December 11, 2018, 4:08

Is the Era of #OscarsSoWhite Over? |

Is the Era of #OscarsSoWhite Over? |

April Reign isn’t satisfied. Three years ago, the activist started the
hashtag #OscarsSoWhite, in response to an all-white slate of acting
nominees. The next year, another all-white list revived the hashtag and
sent the Academy into a tailspin, resulting in an ambitious membership
overhaul to diversify the voting body by race, gender, geography, and age. In
2017, the year “Moonlight” beat “La La Land” for Best Picture, the
Academy invited nearly eight hundred new
per cent female and thirty per cent non-white—among them Riz Ahmed,
Dwayne Johnson, Leslie Jones, and Ruth Negga. Oh, and it lost one Harvey

The nominations announced this morning, for the ninetieth Academy
Awards, reflect a
changed—but not transformed—Academy. After all, the voters are still
predominantly white and
twenty-eight per cent are female, and only thirteen per cent are
non-white. Some more caveats: Oscar nominees hardly represent a
cross-section of the industry. There are still woefully underrepresented
groups, among them Hispanics, as the Times highlighted this past weekend. Two years in a row of diversified acting nominees
don’t quite make a trend. And, as Reign
tweeted this morning:

Until we are no longer lauding “firsts” after a 90 year history, until
we can no longer count a traditionally underrepresented community's
number of nominations in a particular category on our fingers,
#OscarsSoWhite remains relevant. The fight continues.

One of the “firsts” she was alluding to was Rachel Morrison, who became
the first woman ever to be nominated for Best Cinematography,
for the beautifully shot “Mudbound.” The acting categories are—phew!—not
all-white, with Octavia Spencer (“The Shape of Water”) and Mary J. Blige
(“Mudbound”) in Best Supporting Actress and Daniel Kaluuya (“Get Out”)
and Denzel Washington (“Roman J. Israel, Esq.”) in Best Actor.
Washington’s surprise nomination—his eighth, a record for any black
actor—may have something to do with the absence of James Franco, who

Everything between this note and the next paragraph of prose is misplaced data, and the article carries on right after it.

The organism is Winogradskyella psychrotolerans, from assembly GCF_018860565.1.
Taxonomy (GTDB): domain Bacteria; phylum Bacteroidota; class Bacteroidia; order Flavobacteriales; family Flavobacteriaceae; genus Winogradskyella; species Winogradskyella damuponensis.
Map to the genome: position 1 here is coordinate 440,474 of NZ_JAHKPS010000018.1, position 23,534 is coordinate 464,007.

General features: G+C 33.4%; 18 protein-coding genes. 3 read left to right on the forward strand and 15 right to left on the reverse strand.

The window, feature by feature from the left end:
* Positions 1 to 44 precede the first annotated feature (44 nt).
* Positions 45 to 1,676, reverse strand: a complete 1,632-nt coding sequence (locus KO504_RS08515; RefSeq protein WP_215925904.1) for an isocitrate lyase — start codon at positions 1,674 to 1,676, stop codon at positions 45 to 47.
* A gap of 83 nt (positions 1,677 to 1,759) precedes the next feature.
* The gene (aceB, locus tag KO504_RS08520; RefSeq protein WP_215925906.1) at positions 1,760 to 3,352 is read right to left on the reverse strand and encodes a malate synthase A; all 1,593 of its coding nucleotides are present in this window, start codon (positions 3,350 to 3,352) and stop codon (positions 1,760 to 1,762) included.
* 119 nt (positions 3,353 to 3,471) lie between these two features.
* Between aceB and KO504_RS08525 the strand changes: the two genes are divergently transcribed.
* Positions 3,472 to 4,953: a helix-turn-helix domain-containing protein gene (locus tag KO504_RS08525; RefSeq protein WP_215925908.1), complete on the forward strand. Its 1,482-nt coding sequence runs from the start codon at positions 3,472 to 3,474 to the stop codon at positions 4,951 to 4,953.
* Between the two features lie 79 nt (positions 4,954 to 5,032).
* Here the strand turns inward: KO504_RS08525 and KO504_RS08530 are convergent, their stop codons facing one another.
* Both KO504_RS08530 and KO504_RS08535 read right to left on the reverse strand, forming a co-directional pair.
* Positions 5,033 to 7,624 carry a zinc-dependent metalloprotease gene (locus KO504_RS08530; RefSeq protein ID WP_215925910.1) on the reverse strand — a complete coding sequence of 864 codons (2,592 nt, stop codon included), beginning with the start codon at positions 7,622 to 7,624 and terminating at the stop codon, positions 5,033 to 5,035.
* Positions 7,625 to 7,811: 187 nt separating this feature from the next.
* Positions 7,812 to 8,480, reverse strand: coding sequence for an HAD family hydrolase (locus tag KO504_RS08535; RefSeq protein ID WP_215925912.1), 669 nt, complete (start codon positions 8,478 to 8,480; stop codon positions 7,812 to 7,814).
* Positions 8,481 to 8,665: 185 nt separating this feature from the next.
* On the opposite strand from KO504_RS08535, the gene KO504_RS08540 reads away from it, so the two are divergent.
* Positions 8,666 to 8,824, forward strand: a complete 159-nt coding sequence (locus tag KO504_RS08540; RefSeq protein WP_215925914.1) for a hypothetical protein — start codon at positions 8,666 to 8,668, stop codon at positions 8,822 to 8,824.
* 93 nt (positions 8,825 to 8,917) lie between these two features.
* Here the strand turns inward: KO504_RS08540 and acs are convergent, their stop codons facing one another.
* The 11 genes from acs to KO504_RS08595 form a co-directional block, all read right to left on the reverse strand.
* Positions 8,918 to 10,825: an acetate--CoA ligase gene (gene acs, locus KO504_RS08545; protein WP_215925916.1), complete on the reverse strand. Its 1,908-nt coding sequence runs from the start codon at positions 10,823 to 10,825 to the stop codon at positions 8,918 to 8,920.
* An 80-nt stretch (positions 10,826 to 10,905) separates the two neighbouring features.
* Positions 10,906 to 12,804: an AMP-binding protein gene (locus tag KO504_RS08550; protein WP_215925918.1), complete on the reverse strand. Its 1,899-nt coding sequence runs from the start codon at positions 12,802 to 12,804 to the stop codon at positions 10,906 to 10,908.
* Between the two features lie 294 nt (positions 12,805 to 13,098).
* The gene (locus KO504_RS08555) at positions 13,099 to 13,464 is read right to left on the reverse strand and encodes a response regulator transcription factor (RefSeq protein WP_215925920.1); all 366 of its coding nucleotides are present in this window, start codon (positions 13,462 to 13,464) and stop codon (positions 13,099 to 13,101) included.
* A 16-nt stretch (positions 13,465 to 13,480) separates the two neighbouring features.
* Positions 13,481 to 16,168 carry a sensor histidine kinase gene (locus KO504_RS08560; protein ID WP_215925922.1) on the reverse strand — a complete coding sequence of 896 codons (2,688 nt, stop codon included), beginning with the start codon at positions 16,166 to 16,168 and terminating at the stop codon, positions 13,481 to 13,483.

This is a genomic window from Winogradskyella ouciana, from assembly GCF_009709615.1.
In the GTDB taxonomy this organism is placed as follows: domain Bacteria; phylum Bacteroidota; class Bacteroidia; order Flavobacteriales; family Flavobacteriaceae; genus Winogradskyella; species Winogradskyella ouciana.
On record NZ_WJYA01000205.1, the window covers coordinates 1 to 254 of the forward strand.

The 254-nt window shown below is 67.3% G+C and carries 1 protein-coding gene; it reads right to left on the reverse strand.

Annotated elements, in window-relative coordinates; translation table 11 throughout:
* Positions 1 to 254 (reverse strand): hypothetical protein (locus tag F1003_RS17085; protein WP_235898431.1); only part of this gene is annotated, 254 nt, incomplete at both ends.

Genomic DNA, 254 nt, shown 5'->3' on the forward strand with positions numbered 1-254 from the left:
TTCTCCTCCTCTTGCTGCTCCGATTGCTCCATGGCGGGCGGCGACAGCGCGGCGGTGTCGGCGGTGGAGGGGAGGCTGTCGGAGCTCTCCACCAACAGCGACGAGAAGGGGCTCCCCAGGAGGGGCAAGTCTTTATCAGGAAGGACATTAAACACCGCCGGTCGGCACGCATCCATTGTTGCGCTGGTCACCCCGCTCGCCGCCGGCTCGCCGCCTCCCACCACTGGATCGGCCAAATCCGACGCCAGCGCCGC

during the nomination period was accused by five
women of sexually inappropriate behavior.

The directing category was always going to be a heart-breaker: there are
a maximum of ten slots for Best Picture but only five for directors. Greta
Gerwig (“Lady Bird”) and Jordan Peele (“Get Out”) were both overlooked
in the Golden Globe and BAFTA nominations, and yet both were nominated
for the Oscar, along with the Mexican director Guillermo del Toro (“The
Shape of Water”). Gerwig is the fifth female director ever to be
nominated, and only Kathryn Bigelow has won, for “The Hurt Locker.”
That’s a paltry record, but at least no one will have to repeat Natalie
Portman’s line from the Golden Globes: “And here are the all-male
nominees. . . . ” Peele is the fifth black directing nominee; none have
won, including “Moonlight” ’s Barry Jenkins. The shocker in
this category was the absence of Martin McDonagh, whose “Three
Billboards Outside Ebbing, Missouri” has been on an unexpected awards
tear; its star, Frances McDormand, is still the favorite for Best
Actress, for playing a complicated heroine who embodies the rage and
resolve of the #TimesUp movement.

This year’s nominees also include an eighty-nine-year-old gay
screenwriter, nominated for adapting a gay love story (James
“Call Me by Your Name”); a Pakistani-American comedian, nominated with
his wife for transforming the story of their courtship into a
culture-clash rom-com (Kumail
Nanjiani and Emily V. Gordon, “The Big Sick”); a feature-length documentary by a
black transgender director (Yance
“Strong Island”); and the first black woman in forty-five years to be
nominated for a screenplay award (Dee Rees, “Mudbound”).

All of which adds up to a broad showcase of talent from people from
different walks of life. Another shuffle of the ballots might have
included Hong Chau (“Downsizing”), Salma Hayek (“Beatriz at Dinner”),
the gay director Luca Guadagnino (“Call Me by Your Name”), or Tiffany
Haddish (“Girls Trip”)—who was a welcome presenter at this morning’s
announcements. The Best Picture nominations might also have included
“The Florida Project,” Sean Baker’s stunning portrait of poverty in
America, which will be represented only by Willem Dafoe, who received a Supporting Actor nomination. Reign is
correct that, as long as we’re counting on one hand, diversity pioneers
are still exceptions to the rule. And it’s not easy to be an
exception—ask Sidney Poitier, who said, in 1964, “Ever since I won the
Oscar, the only questions the press seems to be interested in are what
my feelings and actions are about civil-rights movements.”

The more significant shift than the year-to-year single-digit tallies
may be in what we define as an “Oscar movie.” Alongside period behemoths
like “Darkest Hour” and “The Post,” this year’s nine Best Picture
nominations include a sensuous love story between two men, in which
neither meets a tragic end; a teen coming-of-age story that prioritizes
female friendship over boyfriend trouble; and a comedy-horror parable
about racism. That those movies got made is cause for celebration. That
the Academy foregrounded them means that we’re likely to get more where
those came from. Onward!


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